Tuesday, August 6, 2013

Beyond the Grand Tour: Continental Tourism and Travel Writing, 1815-1915

With the re-opening of borders on the Continent in 1814/15, writers flooded the literary market with works exploring continental tours and experiences. We invite submissions for a proposed essay collection concerning the trends and evolutions of travel writing about and within the Continent during the long nineteenth century. Essays might address gendered travel, narratives determinedly off the beaten paths, Byronic or other ‘celebrity’ tourism, commercialization and mass tourism, genre challenges and boundaries, and the intersections of tourism and travel in many different avenues. Essays will consider the variety of ways in which writers responded to the opening of borders and their accompanying crossings throughout the century, as well as the ways in which familiarity with such Continental landscapes mutated with the development of texts and culture at home and abroad. Authors are invited to submit their essays of approximately 6,500 words, by January 1st, 2014, via email to Dr. Benjamin Colbert (B.Colbert@wlv.ac.uk) and Dr. Lucy Morrison (lxmorrison@salisbury.edu); Palgrave has already expressed an interest in considering the collection. All enquiries are welcome.

Making Waves: Oliver Lodge and the Cultures of Science, 1875-1940

Call for Papers: Workshop 1: Civic Science: Oliver Lodge, Physics, and
the Modern University, University of Birmingham, Saturday 9 November

The physicist Oliver Lodge spent most of his scientific career at the
newly founded University College Liverpool before joining the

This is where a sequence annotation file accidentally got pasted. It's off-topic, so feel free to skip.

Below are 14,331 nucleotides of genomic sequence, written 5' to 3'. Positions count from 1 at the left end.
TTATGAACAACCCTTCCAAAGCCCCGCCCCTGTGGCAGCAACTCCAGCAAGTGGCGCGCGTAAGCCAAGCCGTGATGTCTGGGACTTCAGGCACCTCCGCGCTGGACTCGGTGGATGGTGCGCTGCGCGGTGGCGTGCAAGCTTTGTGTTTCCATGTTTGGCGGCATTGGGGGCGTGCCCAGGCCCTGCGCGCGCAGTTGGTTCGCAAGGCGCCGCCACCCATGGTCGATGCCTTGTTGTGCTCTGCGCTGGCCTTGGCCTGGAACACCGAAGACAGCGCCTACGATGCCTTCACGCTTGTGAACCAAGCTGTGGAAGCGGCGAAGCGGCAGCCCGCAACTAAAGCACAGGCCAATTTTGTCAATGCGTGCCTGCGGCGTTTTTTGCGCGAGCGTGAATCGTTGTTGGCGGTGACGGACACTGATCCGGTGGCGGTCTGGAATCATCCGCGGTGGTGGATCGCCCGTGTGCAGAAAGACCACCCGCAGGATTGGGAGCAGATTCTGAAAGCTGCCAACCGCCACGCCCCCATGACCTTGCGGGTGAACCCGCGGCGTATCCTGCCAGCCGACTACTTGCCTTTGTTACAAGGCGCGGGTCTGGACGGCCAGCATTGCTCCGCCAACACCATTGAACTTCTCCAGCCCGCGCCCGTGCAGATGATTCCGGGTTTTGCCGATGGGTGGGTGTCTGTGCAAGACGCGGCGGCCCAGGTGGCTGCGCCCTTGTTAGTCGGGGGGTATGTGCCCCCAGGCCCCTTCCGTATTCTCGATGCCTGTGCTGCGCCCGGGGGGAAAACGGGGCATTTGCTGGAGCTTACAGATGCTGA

University of Birmingham as its first Principal in 1900, retiring in
1919.  This workshop, the first in a series of four organized by James
Mussell and Graeme Gooday’s AHRC Research Network ‘Making Waves,
Oliver Lodge and the Culture of Science, 1875-1940’, will investigate
both the place of science within the university and the place of the
university in the city.  Hosted by the Centre for the Study of
Cultural Modernity at the University of Birmingham, we invite papers
that consider Lodge’s legacy for the University and Birmingham, as
well as those that consider the place of science in the civic
university at the end of the nineteenth century and the first decades
of the twentieth.

Proposals are invited for papers of 40 minutes that explore any of the
following themes:

* Oliver Lodge’s career at the University of Birmingham
* The creation of the civic university
* The place of science in the civic university
* The relationship between pure and applied science within the university
* Oliver Lodge’s influence on the city of Birmingham
* University science education in the late 19th / early 20th century
* The creation of the University of Birmingham at Edgbaston
* Oliver Lodge’s complementary careers within and beyond the university
* Science communication and popular science in the late 19th / early
20th century
* Oliver Lodge’s wife and family and their respective lives, careers,
and legacies

Please send proposals (500 words) to <oliverlodgenetwork@gmail.com> by
13 September 2013

This project is funded by an AHRC Research Networking Grant.  Further
details, including forthcoming symposia about Lodge, can be found
here: <http://www.oliverlodge.org>.  Follow us on Twitter

You can download the call for papers here:

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